Research data supporting 'Coupled modelling of subglacial hydrology and calving-front melting at Store Glacier, West Greenland'
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Cook, S. (2020). Research data supporting 'Coupled modelling of subglacial hydrology and calving-front melting at Store Glacier, West Greenland' [Dataset]. https://doi.org/10.17863/CAM.50345
Numerical model outputs from my PhD (titled: Will fast glaciers accelerate under climate change?) and the RESPONDER project that form the basis of the figures and data in the associated publication. Data provided as .tar.gz archives containing several thousand .vtu and .pvtu files. The .pvtu and .vtu files are outputs from the numerical finite-element model, Elmer/Ice, set up to model the evolution of the subglacial hydrology of Store Glacier, a tidewater glacier in western Greenland. Information about Elmer/Ice can be found here: http://elmerice.elmerfem.org/ and I hope to have all the code I used uploaded to the main Elmer/Ice repository soon (in the meantime, please contact me if you're interested in the code). The model outputs are grouped into six .tar.gz archives, all representing three months of model time. Each archive contains three sets of files: PostCalve files are output for the ice mesh; Hydro files are outputs for the hydrology mesh (conceptually, at the base of the ice mesh) and channel files are the channel elements on the hydrology mesh (because the channels are complicated). One archive (WinterToUpload) contains the results for a representative winter scenario (no surface melt, only basal and internal melt). Two (Summer12Steady and Summer17Steady) contain results for the summers (Jun-Jul-Aug) of 2012 (high surface melt) and 2017 (low surface melt), respectively, forced using constant average surface melt derived from the regional climate model, RACMO. Two more (Summer12Daily and Summer17Daily) model the same periods, but use daily-resolution surface melt from RACMO to explore whether this more realistic method of forcing really impacts the model results (in some ways it does, in other, it doesn't). Finally, Summer12MT is identical to Summer12Steady, except the mesh resolution is coarser, to check whether that significantly impacts the results (it doesn't). When looking at the results in Paraview, just load in the .pvtu files - they reference the appropriate .vtu files. You only need to worry about individual .vtu files if you want to look at one specific mesh partition at one timestep.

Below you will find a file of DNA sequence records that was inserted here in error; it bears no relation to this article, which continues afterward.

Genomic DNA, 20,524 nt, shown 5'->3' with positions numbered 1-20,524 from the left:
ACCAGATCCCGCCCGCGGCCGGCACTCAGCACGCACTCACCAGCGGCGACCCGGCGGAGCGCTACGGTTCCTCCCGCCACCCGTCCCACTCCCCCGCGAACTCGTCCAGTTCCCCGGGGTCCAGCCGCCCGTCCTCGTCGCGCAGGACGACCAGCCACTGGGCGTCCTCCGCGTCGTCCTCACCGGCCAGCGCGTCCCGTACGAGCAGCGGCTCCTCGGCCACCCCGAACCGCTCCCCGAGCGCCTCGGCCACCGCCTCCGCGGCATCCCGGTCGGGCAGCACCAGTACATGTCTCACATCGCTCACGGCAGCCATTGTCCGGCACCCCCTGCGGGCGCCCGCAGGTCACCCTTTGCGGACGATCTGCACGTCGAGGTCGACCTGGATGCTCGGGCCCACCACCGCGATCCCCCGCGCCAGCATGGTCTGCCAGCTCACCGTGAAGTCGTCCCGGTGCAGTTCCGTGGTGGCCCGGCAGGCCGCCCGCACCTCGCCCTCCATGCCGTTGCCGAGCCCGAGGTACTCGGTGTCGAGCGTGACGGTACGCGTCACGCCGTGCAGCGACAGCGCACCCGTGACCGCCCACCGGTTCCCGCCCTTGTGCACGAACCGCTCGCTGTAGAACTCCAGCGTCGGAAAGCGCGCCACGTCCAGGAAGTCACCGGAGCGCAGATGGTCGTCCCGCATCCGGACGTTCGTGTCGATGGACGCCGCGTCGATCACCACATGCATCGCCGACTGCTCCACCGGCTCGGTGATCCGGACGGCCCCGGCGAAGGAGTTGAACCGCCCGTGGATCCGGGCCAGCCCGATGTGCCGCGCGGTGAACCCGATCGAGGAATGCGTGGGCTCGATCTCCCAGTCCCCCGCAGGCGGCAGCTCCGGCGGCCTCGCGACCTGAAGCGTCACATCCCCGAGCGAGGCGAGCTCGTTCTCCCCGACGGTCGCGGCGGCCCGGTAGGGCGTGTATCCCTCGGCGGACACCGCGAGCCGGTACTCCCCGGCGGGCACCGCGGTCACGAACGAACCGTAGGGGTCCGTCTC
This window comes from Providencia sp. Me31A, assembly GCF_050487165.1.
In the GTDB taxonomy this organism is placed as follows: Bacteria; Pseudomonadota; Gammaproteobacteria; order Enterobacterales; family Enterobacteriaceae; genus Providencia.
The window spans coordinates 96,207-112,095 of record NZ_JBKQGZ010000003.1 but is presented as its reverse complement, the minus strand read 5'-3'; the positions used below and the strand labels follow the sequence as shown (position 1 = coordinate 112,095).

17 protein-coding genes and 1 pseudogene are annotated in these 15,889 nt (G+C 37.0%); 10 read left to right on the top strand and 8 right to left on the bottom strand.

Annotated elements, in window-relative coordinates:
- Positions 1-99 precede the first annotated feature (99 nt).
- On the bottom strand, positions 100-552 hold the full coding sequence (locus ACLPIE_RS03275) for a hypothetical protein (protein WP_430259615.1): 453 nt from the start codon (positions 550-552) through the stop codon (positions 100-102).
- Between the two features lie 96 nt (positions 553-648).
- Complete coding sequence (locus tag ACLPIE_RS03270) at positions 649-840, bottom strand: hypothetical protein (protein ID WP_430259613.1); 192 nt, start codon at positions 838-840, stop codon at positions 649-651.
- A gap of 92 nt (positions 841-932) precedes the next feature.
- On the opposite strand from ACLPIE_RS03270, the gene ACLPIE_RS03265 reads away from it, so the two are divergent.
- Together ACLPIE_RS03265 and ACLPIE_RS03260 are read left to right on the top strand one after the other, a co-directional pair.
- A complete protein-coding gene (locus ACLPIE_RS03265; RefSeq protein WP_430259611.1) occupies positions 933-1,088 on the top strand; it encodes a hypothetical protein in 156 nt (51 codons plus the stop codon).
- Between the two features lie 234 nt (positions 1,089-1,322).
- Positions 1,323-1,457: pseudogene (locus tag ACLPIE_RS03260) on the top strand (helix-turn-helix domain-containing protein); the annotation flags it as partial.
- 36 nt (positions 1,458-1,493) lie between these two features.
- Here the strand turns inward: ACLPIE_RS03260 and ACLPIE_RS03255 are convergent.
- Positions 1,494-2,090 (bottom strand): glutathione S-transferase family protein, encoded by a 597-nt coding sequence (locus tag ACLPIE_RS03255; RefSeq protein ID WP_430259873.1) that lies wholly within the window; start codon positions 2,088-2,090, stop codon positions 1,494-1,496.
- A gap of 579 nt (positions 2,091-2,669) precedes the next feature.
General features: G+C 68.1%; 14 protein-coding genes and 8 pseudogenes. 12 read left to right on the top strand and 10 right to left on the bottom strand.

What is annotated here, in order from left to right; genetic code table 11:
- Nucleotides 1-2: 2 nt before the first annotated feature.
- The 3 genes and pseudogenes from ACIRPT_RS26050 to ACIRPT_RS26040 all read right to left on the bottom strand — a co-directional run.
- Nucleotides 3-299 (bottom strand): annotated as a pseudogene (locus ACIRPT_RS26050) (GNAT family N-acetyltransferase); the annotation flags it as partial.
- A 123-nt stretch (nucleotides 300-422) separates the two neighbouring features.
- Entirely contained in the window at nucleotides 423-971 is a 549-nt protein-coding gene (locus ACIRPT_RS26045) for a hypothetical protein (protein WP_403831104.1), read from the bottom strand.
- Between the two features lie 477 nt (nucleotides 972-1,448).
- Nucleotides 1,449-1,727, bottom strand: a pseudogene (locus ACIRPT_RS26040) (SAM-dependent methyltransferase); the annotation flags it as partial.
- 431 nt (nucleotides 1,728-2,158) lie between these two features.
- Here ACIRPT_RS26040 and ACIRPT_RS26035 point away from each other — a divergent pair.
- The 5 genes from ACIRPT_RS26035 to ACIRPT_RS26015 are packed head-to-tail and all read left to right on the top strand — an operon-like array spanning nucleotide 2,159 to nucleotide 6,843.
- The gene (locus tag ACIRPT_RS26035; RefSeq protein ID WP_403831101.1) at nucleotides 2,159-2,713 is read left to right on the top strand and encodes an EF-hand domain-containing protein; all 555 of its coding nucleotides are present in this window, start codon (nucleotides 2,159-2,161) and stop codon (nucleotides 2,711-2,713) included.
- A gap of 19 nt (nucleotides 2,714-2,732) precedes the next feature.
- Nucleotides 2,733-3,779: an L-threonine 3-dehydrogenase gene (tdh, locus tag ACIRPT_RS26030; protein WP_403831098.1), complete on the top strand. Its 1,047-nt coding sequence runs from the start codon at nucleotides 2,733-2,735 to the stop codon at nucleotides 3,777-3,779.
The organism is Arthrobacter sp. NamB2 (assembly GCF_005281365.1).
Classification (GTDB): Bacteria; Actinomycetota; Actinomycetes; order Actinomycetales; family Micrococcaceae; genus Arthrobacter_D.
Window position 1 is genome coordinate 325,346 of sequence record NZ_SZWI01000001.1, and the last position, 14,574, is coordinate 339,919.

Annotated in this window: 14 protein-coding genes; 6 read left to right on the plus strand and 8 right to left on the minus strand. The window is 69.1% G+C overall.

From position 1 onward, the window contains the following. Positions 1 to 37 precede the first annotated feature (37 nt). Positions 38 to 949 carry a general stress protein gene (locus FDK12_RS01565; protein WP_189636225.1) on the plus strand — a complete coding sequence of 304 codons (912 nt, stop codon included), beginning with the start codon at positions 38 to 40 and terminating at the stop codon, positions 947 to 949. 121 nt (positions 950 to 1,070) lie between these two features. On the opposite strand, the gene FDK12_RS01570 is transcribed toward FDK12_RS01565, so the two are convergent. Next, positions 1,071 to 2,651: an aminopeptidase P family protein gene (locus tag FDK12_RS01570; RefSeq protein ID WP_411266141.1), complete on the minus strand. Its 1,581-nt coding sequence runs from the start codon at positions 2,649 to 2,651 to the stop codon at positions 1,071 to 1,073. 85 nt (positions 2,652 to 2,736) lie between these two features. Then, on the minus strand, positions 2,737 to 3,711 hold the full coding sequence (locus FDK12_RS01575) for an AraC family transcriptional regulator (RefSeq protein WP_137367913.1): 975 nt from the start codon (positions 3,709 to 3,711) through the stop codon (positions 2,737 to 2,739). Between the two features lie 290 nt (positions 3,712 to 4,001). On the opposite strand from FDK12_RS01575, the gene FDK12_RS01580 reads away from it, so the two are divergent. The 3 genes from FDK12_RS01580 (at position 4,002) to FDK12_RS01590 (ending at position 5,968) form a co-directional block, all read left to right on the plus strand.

The .tar.gz archives can be unzipped on Linux using the tar command, or on Windows using 7z or similar software. The .vtu and .pvtu files are best viewd in Paraview.
glacier modelling, glacier hydrology, tidewater glacier, plume melting
Publication Reference: https://doi.org/10.5194/tc-2019-104https://www.repository.cam.ac.uk/handle/1810/305436
This record's DOI: https://doi.org/10.17863/CAM.50345